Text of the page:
Flies sit on the covered jars
of jujubes, chocolate babies,
bulls eyes that turn colors
when you suck them.
“The Way You Look Tonight”
is playing on the bakelite radio.
“A hot one,” says the man behind the counter,
flicking his tongue over his thick lips.
Even at seventeen, my mother knows
he doesn’t mean the weather.
For a nickel, she punches
through five holes of the punch board,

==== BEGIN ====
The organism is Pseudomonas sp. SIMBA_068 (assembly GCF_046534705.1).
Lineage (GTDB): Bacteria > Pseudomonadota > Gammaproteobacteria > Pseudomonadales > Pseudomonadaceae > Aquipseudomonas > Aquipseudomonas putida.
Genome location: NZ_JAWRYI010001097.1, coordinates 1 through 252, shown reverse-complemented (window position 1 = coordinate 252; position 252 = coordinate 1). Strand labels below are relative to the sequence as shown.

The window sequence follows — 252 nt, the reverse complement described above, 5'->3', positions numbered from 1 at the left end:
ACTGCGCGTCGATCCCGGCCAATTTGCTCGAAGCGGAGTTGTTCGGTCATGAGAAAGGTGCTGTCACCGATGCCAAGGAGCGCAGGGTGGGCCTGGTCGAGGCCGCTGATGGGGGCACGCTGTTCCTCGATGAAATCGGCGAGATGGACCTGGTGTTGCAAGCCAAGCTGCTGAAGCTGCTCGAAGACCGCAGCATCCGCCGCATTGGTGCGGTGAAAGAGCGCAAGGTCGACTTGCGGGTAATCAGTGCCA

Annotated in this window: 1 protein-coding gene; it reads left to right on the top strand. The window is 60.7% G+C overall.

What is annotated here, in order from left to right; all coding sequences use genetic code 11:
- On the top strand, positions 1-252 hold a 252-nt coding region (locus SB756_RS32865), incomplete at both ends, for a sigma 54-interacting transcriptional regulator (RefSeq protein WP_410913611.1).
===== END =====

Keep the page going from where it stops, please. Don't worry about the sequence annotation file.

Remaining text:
unscrolls the rolled up papers.
Three say “You Lose,” one says “Try Again,”
the last “You win a free ice cream.”
He hands her a Dixie cup with a wooden spoon.
She doesn’t say “Thank You,”
doesn’t want him to feel he’s given her a gift.
She’d like to eat the ice cream
beneath the breeze of the ceiling fan,
but this man’s eyes are boring through her.
Outside she opens the lid.
Joan Crawford’s picture is under it.
There’s something fierce about her mouth.
That’s the way a pretty woman needs to look.
Joan Crawford can eat ice cream anywhere.